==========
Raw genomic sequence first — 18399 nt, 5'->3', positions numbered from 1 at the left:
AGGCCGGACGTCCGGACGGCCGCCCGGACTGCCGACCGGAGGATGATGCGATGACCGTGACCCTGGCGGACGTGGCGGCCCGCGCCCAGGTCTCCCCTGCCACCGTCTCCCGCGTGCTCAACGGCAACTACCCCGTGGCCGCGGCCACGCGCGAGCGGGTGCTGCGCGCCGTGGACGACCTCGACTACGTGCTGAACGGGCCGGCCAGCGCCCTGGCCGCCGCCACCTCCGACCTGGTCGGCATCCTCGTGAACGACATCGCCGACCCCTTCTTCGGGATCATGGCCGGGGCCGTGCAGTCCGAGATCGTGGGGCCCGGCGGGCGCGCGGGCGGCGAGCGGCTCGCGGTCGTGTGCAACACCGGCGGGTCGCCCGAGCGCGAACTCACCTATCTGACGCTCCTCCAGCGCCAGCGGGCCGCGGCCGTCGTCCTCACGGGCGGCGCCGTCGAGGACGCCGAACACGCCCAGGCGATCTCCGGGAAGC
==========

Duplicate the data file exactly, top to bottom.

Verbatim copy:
Raw genomic sequence first — 18399 nt, 5'->3', positions numbered from 1 at the left:
AGGCCGGACGTCCGGACGGCCGCCCGGACTGCCGACCGGAGGATGATGCGATGACCGTGACCCTGGCGGACGTGGCGGCCCGCGCCCAGGTCTCCCCTGCCACCGTCTCCCGCGTGCTCAACGGCAACTACCCCGTGGCCGCGGCCACGCGCGAGCGGGTGCTGCGCGCCGTGGACGACCTCGACTACGTGCTGAACGGGCCGGCCAGCGCCCTGGCCGCCGCCACCTCCGACCTGGTCGGCATCCTCGTGAACGACATCGCCGACCCCTTCTTCGGGATCATGGCCGGGGCCGTGCAGTCCGAGATCGTGGGGCCCGGCGGGCGCGCGGGCGGCGAGCGGCTCGCGGTCGTGTGCAACACCGGCGGGTCGCCCGAGCGCGAACTCACCTATCTGACGCTCCTCCAGCGCCAGCGGGCCGCGGCCGTCGTCCTCACGGGCGGCGCCGTCGAGGACGCCGAACACGCCCAGGCGATCTCCGGGAAGC